LEWISTON – Voters made their voices heard in November, choosing to shake up Lewiston town government by electing a relative political newcomer to the top spot as supervisor.

Dennis J. Brochey also will be the only Democrat on an otherwise all-Republican Town Board.

Last year, a cloud appeared to be hanging over the Town of Lewiston, marked most notably by an FBI investigation of the former supervisor, Steven L. Reiter, and an expensive referendum held in July that resulted in the overwhelming defeat of a plan touted by the board to build a new recreation/senior center.

Brochey, 62, has lived in the Youngstown-Lewiston area for the past 50 years and spent the past year and a half as a village trustee. He recently retired as the owner of an auto repair shop, which he ran for 40 years on Center Street.

Brochey is genial, soft-spoken and adamant about conducting anything he does, whether political or in the business world, with integrity.

He faced concerns about integrity as he ran for town supervisor.

“When I ran my campaign, one person had a whole trunk full of ugly fliers to go against one of the people I was going against. I said I didn’t want any part of it,” he said. “They sent at least one out that I didn’t authorize, but I said I didn’t want any part of mudslinging.”

Brochey said, “I think I’ve gained a lot of trust from people (by running my business.) I enjoy talking to people. But when running for both trustee and supervisor, I never made promises. Vote for people on their merit and what they stand for.”

Brochey is a weight lifter and bench presses between 225 and 280 pounds. He’s used that interest for charity and over the past 10 years has coordinated the Red Brick Bench Press, which started in Lewiston and has since moved to the Connecticut Street Armory in Buffalo. Funds raised at this year’s event, set for Feb. 15, will go to the Iraq/Afghanistan Memorial in the Buffalo & Erie County Naval and Military Park.

He said he was content and enjoyed his work on the Village Board, noting that he got “choked up” when he wrote his letter of resignation.

“I think we are going to have a very close bond, working together with the village and the town,” Brochey said.

But he said he saw issues that need to be addressed in the town, the leading one being bringing in more revenue to the town, which in turn will help the village.

Brochey said the campaign for the Lewiston Civic Center was “absolutely a waste of time and money.”

He said that he attended as many community sessions as he could on the plan for the new recreation/senior center, and it was one of the things that confirmed his decision to run.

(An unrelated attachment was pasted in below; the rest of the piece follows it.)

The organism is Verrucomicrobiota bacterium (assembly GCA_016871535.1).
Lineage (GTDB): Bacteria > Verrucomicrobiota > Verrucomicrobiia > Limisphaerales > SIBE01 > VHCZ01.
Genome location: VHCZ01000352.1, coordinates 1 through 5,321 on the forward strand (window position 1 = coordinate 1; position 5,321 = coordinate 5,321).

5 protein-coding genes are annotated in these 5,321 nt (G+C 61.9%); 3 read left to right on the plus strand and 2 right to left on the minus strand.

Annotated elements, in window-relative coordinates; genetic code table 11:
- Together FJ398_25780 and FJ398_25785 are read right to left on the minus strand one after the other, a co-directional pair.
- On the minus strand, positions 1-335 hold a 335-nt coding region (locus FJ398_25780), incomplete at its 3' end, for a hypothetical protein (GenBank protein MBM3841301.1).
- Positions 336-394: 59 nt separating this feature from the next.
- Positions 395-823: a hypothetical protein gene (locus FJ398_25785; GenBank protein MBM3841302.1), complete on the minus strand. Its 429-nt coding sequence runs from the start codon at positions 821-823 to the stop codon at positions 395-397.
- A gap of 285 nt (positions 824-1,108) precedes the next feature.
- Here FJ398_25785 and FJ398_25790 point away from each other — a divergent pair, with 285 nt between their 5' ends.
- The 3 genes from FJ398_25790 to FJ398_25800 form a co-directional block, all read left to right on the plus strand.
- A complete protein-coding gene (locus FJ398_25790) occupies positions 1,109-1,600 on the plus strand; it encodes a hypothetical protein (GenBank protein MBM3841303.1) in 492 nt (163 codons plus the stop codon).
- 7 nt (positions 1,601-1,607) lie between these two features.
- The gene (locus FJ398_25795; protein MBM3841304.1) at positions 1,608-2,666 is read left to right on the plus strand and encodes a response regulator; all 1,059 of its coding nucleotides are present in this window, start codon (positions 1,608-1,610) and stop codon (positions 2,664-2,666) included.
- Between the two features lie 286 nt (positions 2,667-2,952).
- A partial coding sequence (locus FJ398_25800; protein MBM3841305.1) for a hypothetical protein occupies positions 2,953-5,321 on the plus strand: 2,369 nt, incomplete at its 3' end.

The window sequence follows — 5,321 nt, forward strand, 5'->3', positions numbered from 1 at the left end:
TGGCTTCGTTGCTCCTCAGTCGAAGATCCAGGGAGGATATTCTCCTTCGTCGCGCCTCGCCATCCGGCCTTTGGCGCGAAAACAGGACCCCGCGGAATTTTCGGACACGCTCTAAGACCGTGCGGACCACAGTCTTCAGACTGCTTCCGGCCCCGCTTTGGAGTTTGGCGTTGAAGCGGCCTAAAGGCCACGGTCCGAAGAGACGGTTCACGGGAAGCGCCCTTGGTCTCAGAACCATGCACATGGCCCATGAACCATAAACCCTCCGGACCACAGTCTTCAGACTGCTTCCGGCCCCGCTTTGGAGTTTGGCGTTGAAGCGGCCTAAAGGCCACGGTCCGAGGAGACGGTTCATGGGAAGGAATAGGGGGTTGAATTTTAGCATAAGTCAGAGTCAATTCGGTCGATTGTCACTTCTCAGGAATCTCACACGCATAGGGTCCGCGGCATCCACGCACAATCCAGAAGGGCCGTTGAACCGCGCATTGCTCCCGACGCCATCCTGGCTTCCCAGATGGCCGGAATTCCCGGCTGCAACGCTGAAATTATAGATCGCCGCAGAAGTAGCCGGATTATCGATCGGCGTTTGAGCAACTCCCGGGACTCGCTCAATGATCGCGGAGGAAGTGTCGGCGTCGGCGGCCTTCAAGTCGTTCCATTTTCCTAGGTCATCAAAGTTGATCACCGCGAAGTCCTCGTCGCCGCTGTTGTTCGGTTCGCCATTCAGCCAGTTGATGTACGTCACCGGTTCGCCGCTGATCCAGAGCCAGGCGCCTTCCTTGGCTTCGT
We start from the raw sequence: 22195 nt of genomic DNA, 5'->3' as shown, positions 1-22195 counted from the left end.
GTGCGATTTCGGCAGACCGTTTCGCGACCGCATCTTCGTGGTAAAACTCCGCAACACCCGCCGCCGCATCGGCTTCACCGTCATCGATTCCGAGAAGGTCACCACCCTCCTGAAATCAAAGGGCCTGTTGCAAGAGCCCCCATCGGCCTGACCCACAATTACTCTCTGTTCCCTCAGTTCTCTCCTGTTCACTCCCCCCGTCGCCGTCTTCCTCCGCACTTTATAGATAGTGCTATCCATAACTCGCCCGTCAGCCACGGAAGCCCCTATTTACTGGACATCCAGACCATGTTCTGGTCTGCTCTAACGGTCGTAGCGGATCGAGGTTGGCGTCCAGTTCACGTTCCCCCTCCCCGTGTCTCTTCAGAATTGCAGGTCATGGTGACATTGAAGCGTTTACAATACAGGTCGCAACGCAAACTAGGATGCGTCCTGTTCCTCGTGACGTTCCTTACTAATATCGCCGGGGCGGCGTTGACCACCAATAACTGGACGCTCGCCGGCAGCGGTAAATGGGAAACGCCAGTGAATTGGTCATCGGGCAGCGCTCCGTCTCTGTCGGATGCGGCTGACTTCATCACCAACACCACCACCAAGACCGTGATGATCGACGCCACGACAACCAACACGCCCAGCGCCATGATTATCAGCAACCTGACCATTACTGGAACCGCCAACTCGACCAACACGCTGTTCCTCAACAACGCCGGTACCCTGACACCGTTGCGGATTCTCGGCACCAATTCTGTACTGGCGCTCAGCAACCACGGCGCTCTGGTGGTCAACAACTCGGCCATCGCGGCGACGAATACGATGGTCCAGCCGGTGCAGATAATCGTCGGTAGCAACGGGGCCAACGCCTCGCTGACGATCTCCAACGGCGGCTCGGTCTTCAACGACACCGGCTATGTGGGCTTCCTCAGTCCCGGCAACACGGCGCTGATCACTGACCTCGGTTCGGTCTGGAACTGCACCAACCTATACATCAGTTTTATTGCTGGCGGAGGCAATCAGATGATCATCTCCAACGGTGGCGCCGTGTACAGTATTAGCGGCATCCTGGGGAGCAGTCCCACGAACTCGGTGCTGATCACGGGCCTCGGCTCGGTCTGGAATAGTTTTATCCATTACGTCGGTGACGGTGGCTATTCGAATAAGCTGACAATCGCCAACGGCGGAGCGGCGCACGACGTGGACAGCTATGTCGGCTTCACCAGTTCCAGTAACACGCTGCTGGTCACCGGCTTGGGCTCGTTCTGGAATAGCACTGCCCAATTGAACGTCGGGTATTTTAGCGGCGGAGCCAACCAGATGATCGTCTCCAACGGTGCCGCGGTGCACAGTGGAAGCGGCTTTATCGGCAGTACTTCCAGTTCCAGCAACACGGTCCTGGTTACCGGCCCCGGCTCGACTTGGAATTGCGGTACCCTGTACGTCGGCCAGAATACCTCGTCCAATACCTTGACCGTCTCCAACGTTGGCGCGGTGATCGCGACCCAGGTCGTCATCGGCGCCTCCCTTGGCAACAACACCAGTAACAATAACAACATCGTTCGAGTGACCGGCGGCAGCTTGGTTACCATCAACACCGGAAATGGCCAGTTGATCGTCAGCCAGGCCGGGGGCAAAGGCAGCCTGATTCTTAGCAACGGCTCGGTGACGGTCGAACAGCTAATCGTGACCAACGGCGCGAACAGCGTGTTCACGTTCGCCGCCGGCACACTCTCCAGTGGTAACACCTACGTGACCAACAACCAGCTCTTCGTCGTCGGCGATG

“I kept looking over the numbers and the budget, and none of it added up,” the new supervisor said.

He said town officials projected that it would cost as much as $9.3 million to build the center, but a consultant from Florida estimated the cost could be more like $14 million. “To bring in soccer teams from a five-hour radius for tournaments, it would cost $250,000 to advertise this and to expect first-year losses of $250,000,” he said. “You are looking at half a million in losses in the first year.”

Brochey said that since he was elected, he has been at Town Hall every day looking over the books and having meetings.

He said it is a “bad financial time” for the town and admits that sometimes he wonders what he is getting himself into.

He said that he can’t make necessary changes as one person but that as supervisor he has the right to appoint his own secretary, deputy supervisor and finance director.

“I’m very happy with the secretary,” said Brochey, adding that he will be weighing other appointments.

“I’m ready to go in and tackle the issues. I know I am going to make some people happy, and I hope that’s the majority,” Brochey said. “But for every group you make happy, there’s got to be someone unhappy – no doubt.”

He said complaints about Reiter taking gas for his personal vehicle, which was reportedly the focus of the FBI investigation, is something that came up in the minutes in 2010. Brochey said that as he spoke to the public during his campaign, the current board members came under scrutiny for not addressing this issue. However, he said he will not make any accusations because he wasn’t there and is not an investigator. He said his job will be to cut costs and bring in revenue.

“People know my integrity,” he said. “They trust me, and I am going to work on that trust and take that trust back to the people for the entire board.

“In business I used to tell my employees: You make your customer happy, and he comes back and might tell a few people about you, but you treat one person bad, and he’s going to tell everybody. So you really got to work hard to please people as much as you can. I didn’t just turn wrenches all my life. I am a business owner, and I am going to ask (the board and the public) to work with me and give me a chance.”